It was the only time in his life that my dad smoked. During the six weeks that the Battle raged—from December 16, 1944 to January 25, 1945—my father puffed as frequently as the bombs flew. As a sergeant, he supervised two men in the radio truck: a PFC and a corporal who would monitor radio broadcasts and perform clerical duties.

Fighter Control soldiers would guide lead fighter pilots in a five-plane fighter squadron to their targets, and, if they were lost or hit, help them return to base. If a pilot was lost or hit, a fighter control technician, usually a sergeant or a corporal, would listen on earphones for a signal emanating from the aircraft of the lead pilot. He would then turn a little wheel inside his truck until the signal reached the “null” or softest volume. That would give him the angle of the lead pilot relative to a controller in an operations block on the ground. Finally, the radio man would transmit that angle to the controller.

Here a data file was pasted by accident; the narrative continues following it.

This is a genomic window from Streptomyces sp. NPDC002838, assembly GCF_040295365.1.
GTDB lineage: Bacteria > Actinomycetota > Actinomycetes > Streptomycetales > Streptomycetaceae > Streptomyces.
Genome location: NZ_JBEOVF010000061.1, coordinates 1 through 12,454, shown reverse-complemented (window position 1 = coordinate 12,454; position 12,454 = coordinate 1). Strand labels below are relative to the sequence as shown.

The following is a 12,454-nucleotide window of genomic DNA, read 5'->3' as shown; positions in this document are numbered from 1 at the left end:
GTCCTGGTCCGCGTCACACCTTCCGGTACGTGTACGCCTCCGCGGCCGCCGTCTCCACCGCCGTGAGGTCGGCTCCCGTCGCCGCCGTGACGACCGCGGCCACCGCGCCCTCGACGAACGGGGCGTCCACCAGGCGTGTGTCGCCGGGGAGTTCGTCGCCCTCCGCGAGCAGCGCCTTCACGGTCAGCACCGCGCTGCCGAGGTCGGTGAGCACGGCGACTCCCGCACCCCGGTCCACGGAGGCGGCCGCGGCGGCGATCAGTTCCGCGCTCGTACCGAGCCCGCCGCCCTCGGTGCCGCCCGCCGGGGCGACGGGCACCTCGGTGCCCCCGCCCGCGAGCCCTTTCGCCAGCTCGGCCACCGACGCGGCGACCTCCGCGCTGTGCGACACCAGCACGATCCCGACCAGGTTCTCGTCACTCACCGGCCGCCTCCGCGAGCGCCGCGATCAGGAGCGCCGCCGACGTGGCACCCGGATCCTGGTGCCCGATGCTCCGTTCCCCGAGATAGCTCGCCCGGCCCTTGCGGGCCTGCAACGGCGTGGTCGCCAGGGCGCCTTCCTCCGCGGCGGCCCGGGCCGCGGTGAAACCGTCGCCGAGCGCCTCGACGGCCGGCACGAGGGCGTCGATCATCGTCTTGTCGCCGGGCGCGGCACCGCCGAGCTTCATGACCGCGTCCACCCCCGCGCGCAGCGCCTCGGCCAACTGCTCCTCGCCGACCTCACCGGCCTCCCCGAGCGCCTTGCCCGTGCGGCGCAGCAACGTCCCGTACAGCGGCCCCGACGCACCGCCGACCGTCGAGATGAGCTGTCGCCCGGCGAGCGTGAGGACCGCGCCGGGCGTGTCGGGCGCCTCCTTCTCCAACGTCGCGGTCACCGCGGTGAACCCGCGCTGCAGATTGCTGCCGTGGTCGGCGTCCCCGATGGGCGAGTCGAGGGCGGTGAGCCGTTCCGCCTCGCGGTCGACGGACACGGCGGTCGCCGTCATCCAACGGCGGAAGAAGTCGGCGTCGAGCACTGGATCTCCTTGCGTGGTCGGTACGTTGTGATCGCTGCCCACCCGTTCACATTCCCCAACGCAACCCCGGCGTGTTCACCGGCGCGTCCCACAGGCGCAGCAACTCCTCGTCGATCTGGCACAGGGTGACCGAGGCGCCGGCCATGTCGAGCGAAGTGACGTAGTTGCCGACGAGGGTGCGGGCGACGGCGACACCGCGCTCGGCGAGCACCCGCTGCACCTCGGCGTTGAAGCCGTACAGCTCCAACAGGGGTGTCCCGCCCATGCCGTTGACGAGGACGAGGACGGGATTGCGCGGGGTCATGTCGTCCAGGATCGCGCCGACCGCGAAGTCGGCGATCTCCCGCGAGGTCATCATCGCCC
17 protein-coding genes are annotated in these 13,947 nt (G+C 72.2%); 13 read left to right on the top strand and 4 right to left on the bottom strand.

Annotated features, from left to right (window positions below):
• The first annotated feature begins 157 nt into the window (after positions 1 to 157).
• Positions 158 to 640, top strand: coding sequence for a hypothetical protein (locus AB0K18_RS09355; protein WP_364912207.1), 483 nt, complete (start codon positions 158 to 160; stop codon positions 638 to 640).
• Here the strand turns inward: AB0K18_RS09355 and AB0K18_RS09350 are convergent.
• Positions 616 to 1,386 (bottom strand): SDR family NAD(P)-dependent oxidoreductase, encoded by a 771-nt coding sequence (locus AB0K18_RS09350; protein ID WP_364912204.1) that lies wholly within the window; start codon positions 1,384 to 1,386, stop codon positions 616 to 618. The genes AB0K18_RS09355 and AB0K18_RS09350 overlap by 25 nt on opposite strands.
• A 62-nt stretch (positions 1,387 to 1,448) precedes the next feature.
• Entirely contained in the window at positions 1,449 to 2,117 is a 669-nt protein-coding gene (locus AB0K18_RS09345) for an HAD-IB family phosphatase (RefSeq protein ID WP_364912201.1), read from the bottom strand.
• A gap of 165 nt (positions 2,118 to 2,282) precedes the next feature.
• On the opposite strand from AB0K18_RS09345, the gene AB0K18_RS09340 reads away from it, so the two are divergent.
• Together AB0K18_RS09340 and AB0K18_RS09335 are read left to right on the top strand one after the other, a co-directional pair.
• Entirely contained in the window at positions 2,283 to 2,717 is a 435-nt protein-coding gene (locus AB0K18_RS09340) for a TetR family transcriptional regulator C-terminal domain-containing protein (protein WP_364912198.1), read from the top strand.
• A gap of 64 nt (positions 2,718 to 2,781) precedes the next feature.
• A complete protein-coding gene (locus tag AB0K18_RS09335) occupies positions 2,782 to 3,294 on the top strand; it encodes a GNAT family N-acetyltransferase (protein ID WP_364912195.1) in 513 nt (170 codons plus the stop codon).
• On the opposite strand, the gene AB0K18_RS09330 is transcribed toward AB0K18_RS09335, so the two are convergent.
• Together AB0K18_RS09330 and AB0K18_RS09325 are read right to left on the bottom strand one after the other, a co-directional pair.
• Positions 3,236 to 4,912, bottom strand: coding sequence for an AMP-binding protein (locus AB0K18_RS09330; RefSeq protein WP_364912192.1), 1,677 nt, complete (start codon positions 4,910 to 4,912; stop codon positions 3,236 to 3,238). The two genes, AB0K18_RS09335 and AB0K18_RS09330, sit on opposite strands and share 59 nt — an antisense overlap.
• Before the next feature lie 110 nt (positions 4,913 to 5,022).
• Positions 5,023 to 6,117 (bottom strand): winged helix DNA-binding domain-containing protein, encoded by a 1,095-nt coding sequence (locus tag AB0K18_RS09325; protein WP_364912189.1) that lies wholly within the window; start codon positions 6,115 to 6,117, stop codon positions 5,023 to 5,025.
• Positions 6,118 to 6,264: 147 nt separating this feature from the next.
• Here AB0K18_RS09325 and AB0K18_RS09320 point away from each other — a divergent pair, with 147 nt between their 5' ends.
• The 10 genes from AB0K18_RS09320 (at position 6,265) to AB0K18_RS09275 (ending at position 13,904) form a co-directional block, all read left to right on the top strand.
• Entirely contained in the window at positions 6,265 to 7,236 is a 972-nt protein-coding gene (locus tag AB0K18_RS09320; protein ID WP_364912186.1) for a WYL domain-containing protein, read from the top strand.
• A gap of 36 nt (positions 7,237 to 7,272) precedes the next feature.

Technicians in two other radio trucks in the vicinity would repeat the process, and the controller would plot all three angles on a graph. The point of intersection was the pilot’s location. Once that information was obtained, the controller could talk the pilot back to base.

Determining angles was tricky. The radio man had to listen carefully for the null volume. There was a sound that was almost identical which was 180 degrees off. If he got the wrong angle, the pilot could fly out to sea, where death was almost certain.